Loading...

Birmingham Resilience Project – Elan Valley Aqueduct (Severn Siphon) (2018)
Attenuation tank during construction - Courtesy of Barhale Ltd

Birmingham Resilience Project – Elan Valley Aqueduct (Severn Siphon) (2018)

Severn siphon overflow and attenuation
By: BNM Alliance, Severn Trent Water and Nicholas O’Dwyer
Published: October 01, 2018

The Elan Valley Aqueduct (EVA) is a Victorian water structure built between 1893 and 1904. The aqueduct transports water entirely by gravity from the Elan Valley in Wales to Frankley Water Treatment Works in Birmingham, and comprises a combination of cut and cover conduits, siphons and tunnels. Over 100 years on and this aqueduct still provides drinking water to Severn Trent‘s customers in Birmingham. To ensure resilience to this supply, the aqueduct requires refurbishment and protection to safeguard its operational life, and this maintenance work forms part of the Birmingham Resilience Project. This case study focuses on the Severn siphon overflow and attenuation.

Background to the works

Wellhouse chambers exist at each of the transition points between tunnel/conduit and siphons. The Severn siphon outlet chamber is located on a hillside to the north of the village of Hagley, which is approximately 12km to the west of the city of Birmingham.

This project aims to safely capture and discharge all water from the aqueduct if a blockage to the EVA in the locality of Hagley occurs. The project is a resilience scheme and consists of several design aspects:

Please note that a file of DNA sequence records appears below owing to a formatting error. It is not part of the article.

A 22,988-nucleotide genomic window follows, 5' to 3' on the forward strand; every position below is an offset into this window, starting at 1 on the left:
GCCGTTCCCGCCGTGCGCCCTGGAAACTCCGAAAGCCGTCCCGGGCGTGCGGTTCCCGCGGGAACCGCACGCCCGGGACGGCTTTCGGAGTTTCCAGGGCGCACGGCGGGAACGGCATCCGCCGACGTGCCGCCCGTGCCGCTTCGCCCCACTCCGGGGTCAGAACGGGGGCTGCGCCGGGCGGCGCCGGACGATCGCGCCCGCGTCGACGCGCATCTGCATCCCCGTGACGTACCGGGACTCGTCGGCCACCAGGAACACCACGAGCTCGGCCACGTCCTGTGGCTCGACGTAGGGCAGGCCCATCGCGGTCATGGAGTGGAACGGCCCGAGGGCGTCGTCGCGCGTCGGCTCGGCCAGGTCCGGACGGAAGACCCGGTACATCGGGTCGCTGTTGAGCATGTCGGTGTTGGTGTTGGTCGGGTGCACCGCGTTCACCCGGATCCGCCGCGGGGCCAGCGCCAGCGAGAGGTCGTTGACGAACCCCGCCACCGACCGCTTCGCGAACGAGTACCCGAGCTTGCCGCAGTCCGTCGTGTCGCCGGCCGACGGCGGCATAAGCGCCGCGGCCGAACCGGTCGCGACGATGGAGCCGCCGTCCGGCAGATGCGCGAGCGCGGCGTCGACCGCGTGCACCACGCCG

• A new actuated penstock at the Severn siphon inlet wellhouse, which is approximately 27km upstream of the Severn siphon outlet chamber.
  • A new overflow system at Hopton outlet wellhouse, a further 2km upstream.
  • A new overflow system and attenuation tank at Severn Siphon outlet chamber (Hagley).

Barhale and nmcn PLC, forming the BNM Alliance, were appointed by Severn Trent to deliver the Severn Siphon Scheme. The works areas are located in two areas:

  • Hagley: Severn siphon outlet chamber.
  • Cleobury Mortimer: Severn inlet wellhouse and Hopton outlet wellhouse.
Commencement of attenuation tank construction following bulk excavation - Courtesy of Barhale Ltd

Commencement of attenuation tank construction following bulk excavation - Courtesy of Barhale Ltd

Design and construction